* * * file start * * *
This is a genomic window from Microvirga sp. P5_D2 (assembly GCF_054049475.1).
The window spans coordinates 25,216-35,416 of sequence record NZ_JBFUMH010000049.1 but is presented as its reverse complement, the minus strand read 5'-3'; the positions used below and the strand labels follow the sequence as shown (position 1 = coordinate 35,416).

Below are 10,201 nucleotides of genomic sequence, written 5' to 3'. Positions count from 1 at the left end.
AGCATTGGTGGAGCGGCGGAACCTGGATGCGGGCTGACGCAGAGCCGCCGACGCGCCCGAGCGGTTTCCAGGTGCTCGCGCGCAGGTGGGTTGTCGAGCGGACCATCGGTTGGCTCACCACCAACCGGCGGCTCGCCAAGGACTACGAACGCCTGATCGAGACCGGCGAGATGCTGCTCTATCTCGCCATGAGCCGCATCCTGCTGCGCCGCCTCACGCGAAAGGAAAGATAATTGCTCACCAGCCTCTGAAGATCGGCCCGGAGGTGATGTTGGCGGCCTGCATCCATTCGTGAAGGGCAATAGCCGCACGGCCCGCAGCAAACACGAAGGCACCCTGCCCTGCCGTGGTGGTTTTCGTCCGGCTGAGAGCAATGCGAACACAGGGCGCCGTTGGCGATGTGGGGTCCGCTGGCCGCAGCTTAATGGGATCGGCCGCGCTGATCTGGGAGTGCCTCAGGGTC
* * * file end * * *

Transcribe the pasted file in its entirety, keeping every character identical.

This is a genomic window from Microvirga sp. P5_D2 (assembly GCF_054049475.1).
The window spans coordinates 25,216-35,416 of sequence record NZ_JBFUMH010000049.1 but is presented as its reverse complement, the minus strand read 5'-3'; the positions used below and the strand labels follow the sequence as shown (position 1 = coordinate 35,416).

Below are 10,201 nucleotides of genomic sequence, written 5' to 3'. Positions count from 1 at the left end.
AGCATTGGTGGAGCGGCGGAACCTGGATGCGGGCTGACGCAGAGCCGCCGACGCGCCCGAGCGGTTTCCAGGTGCTCGCGCGCAGGTGGGTTGTCGAGCGGACCATCGGTTGGCTCACCACCAACCGGCGGCTCGCCAAGGACTACGAACGCCTGATCGAGACCGGCGAGATGCTGCTCTATCTCGCCATGAGCCGCATCCTGCTGCGCCGCCTCACGCGAAAGGAAAGATAATTGCTCACCAGCCTCTGAAGATCGGCCCGGAGGTGATGTTGGCGGCCTGCATCCATTCGTGAAGGGCAATAGCCGCACGGCCCGCAGCAAACACGAAGGCACCCTGCCCTGCCGTGGTGGTTTTCGTCCGGCTGAGAGCAATGCGAACACAGGGCGCCGTTGGCGATGTGGGGTCCGCTGGCCGCAGCTTAATGGGATCGGCCGCGCTGATCTGGGAGTGCCTCAGGGTC